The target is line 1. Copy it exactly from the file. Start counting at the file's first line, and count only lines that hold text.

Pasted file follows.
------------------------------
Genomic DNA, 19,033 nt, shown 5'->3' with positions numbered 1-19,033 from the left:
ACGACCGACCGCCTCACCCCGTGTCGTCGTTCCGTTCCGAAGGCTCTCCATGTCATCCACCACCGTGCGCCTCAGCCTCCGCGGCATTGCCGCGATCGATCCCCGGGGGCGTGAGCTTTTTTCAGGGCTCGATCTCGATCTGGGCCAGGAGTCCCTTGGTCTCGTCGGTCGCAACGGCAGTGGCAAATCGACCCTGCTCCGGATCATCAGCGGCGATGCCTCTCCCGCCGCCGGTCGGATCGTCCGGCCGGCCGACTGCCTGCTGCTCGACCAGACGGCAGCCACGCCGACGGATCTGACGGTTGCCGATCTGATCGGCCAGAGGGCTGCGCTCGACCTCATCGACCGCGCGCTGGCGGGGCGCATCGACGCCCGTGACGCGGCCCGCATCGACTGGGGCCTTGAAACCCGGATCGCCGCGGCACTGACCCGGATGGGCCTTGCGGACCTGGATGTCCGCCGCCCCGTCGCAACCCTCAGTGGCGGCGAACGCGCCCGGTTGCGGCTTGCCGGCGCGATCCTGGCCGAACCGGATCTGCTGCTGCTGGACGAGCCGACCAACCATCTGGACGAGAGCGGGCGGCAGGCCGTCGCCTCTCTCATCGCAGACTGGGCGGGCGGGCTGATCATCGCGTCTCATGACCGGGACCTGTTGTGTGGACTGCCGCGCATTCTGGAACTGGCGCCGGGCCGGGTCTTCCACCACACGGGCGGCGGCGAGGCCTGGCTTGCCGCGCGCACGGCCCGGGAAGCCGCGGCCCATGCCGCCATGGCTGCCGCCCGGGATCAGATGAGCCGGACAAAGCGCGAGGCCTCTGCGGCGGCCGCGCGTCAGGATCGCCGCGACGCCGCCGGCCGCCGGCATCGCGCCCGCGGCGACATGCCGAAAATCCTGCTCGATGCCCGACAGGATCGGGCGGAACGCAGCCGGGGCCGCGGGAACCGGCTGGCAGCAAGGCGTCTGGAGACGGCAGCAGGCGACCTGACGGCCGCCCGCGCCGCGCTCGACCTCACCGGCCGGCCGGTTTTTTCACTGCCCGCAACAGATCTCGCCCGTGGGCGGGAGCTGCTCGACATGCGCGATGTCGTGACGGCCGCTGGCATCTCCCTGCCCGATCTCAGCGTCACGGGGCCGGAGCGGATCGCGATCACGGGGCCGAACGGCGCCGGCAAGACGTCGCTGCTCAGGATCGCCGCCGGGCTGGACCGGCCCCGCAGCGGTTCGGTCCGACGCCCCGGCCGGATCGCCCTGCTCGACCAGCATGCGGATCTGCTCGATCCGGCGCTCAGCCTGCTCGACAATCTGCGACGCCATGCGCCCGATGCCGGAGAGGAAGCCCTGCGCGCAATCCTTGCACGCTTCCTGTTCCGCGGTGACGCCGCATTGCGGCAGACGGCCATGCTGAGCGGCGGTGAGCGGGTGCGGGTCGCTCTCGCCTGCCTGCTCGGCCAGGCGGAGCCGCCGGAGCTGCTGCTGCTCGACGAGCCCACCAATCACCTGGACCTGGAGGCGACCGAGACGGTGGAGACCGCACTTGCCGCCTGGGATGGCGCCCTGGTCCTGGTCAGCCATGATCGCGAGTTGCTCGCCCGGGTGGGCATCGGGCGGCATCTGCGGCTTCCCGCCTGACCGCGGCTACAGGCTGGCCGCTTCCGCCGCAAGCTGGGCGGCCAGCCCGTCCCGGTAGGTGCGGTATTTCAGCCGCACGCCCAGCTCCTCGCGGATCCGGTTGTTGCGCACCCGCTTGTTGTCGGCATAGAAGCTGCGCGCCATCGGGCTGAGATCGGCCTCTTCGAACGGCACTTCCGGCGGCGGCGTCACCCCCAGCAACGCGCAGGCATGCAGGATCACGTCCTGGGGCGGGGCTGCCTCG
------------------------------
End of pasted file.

Genomic DNA, 19,033 nt, shown 5'->3' with positions numbered 1-19,033 from the left: